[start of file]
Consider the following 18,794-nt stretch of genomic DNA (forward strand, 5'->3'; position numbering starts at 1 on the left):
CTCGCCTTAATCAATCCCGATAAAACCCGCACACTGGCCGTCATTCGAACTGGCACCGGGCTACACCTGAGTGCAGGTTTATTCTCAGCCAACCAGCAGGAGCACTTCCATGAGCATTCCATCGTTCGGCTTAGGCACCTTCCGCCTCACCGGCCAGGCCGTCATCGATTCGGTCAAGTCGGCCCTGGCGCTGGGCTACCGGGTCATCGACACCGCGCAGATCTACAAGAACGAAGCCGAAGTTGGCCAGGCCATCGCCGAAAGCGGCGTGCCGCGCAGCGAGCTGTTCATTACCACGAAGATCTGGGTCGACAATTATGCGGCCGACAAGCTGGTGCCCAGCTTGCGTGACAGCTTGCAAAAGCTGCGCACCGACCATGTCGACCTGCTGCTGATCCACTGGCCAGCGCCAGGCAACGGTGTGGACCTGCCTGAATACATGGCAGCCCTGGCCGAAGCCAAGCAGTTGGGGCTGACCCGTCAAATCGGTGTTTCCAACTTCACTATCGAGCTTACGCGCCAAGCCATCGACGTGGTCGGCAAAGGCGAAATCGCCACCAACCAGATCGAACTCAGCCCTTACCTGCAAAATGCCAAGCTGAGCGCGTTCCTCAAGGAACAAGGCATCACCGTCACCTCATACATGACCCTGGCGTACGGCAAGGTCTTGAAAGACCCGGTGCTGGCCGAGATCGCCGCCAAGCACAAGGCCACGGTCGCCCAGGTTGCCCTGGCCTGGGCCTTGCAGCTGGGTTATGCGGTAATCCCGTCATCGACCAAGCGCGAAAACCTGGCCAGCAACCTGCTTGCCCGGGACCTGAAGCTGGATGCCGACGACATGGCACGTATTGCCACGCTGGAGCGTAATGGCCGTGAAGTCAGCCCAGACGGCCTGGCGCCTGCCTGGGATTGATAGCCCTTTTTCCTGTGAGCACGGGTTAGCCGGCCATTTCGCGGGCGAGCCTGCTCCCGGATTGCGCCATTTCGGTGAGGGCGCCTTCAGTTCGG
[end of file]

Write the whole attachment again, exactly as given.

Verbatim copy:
Consider the following 18,794-nt stretch of genomic DNA (forward strand, 5'->3'; position numbering starts at 1 on the left):
CTCGCCTTAATCAATCCCGATAAAACCCGCACACTGGCCGTCATTCGAACTGGCACCGGGCTACACCTGAGTGCAGGTTTATTCTCAGCCAACCAGCAGGAGCACTTCCATGAGCATTCCATCGTTCGGCTTAGGCACCTTCCGCCTCACCGGCCAGGCCGTCATCGATTCGGTCAAGTCGGCCCTGGCGCTGGGCTACCGGGTCATCGACACCGCGCAGATCTACAAGAACGAAGCCGAAGTTGGCCAGGCCATCGCCGAAAGCGGCGTGCCGCGCAGCGAGCTGTTCATTACCACGAAGATCTGGGTCGACAATTATGCGGCCGACAAGCTGGTGCCCAGCTTGCGTGACAGCTTGCAAAAGCTGCGCACCGACCATGTCGACCTGCTGCTGATCCACTGGCCAGCGCCAGGCAACGGTGTGGACCTGCCTGAATACATGGCAGCCCTGGCCGAAGCCAAGCAGTTGGGGCTGACCCGTCAAATCGGTGTTTCCAACTTCACTATCGAGCTTACGCGCCAAGCCATCGACGTGGTCGGCAAAGGCGAAATCGCCACCAACCAGATCGAACTCAGCCCTTACCTGCAAAATGCCAAGCTGAGCGCGTTCCTCAAGGAACAAGGCATCACCGTCACCTCATACATGACCCTGGCGTACGGCAAGGTCTTGAAAGACCCGGTGCTGGCCGAGATCGCCGCCAAGCACAAGGCCACGGTCGCCCAGGTTGCCCTGGCCTGGGCCTTGCAGCTGGGTTATGCGGTAATCCCGTCATCGACCAAGCGCGAAAACCTGGCCAGCAACCTGCTTGCCCGGGACCTGAAGCTGGATGCCGACGACATGGCACGTATTGCCACGCTGGAGCGTAATGGCCGTGAAGTCAGCCCAGACGGCCTGGCGCCTGCCTGGGATTGATAGCCCTTTTTCCTGTGAGCACGGGTTAGCCGGCCATTTCGCGGGCGAGCCTGCTCCCGGATTGCGCCATTTCGGTGAGGGCGCCTTCAGTTCGG